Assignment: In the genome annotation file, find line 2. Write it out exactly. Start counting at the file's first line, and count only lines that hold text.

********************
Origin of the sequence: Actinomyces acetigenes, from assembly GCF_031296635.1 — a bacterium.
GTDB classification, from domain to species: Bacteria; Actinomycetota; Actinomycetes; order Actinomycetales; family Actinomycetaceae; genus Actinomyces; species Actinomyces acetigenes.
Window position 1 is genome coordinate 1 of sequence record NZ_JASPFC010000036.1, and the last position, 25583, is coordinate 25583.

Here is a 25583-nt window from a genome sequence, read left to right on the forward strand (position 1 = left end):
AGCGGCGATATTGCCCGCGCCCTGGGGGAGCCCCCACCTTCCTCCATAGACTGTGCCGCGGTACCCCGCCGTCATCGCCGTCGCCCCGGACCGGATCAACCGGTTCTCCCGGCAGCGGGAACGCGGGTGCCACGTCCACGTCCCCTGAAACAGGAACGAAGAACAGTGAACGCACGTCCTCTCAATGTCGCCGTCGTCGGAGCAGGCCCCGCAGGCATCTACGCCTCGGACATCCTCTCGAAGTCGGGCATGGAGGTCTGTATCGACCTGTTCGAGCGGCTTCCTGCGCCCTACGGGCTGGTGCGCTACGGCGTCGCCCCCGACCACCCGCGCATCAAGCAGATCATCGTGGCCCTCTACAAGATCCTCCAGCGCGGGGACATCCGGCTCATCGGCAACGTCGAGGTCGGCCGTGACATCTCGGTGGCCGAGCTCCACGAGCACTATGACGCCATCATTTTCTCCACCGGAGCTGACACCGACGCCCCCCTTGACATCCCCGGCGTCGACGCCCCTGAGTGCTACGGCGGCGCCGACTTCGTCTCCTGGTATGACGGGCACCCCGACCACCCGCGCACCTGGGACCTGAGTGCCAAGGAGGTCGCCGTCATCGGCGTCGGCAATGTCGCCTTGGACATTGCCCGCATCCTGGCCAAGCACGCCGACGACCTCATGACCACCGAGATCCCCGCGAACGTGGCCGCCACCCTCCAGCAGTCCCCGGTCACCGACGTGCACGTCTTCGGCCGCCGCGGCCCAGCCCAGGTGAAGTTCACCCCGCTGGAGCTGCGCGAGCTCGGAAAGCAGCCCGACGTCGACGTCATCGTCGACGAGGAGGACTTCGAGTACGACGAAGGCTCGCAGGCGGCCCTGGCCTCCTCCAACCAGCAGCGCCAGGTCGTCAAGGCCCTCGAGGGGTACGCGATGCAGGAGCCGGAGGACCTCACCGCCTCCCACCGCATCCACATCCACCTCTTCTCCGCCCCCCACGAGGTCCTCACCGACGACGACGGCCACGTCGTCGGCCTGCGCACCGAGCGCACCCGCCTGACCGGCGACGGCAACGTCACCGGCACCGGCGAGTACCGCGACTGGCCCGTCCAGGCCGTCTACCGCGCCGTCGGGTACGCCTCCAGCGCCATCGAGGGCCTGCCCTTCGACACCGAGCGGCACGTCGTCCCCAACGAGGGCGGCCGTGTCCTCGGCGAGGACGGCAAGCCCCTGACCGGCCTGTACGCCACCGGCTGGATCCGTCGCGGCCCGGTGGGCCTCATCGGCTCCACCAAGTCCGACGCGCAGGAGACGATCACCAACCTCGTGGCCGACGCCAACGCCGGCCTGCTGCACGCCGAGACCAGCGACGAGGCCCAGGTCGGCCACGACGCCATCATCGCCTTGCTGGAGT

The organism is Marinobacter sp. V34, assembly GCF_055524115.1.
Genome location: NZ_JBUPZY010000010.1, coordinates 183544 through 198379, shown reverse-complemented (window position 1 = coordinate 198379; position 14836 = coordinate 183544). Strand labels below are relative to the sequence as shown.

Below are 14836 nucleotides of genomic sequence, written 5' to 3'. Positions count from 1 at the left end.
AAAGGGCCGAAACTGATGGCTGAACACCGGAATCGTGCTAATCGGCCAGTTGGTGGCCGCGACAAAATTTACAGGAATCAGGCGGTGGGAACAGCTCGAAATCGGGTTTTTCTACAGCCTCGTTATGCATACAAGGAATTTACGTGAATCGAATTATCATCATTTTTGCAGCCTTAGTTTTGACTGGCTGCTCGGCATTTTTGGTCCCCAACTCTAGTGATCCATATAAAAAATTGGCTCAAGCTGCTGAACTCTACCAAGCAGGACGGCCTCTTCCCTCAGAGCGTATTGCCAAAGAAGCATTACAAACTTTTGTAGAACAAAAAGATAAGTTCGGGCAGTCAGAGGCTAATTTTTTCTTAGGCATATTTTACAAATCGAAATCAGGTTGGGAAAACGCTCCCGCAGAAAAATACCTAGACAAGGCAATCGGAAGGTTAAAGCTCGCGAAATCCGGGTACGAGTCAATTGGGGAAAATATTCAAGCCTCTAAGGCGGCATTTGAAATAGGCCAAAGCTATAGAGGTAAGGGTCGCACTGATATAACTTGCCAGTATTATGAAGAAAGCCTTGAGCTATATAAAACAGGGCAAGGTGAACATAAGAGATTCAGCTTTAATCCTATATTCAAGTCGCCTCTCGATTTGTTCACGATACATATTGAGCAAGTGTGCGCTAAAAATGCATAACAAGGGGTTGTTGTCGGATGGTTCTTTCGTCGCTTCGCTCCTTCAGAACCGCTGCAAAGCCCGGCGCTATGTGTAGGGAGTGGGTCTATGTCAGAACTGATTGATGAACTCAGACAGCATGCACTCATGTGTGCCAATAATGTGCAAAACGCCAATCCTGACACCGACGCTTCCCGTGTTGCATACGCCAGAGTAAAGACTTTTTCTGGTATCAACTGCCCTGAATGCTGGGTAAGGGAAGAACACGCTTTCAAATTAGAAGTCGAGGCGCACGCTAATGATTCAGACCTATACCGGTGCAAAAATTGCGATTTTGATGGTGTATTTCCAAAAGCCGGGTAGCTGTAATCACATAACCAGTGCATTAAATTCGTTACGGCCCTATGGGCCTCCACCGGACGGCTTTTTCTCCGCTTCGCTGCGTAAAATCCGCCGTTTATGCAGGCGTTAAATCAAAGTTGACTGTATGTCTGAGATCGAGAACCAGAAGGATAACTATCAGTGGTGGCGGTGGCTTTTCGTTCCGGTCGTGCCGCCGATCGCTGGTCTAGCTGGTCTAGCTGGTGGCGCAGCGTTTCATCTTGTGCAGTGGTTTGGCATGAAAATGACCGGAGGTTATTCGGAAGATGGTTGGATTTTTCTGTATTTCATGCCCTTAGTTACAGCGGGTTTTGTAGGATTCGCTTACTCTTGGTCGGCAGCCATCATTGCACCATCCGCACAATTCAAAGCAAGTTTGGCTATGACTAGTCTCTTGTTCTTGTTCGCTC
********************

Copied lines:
GTDB classification, from domain to species: Bacteria; Actinomycetota; Actinomycetes; order Actinomycetales; family Actinomycetaceae; genus Actinomyces; species Actinomyces acetigenes.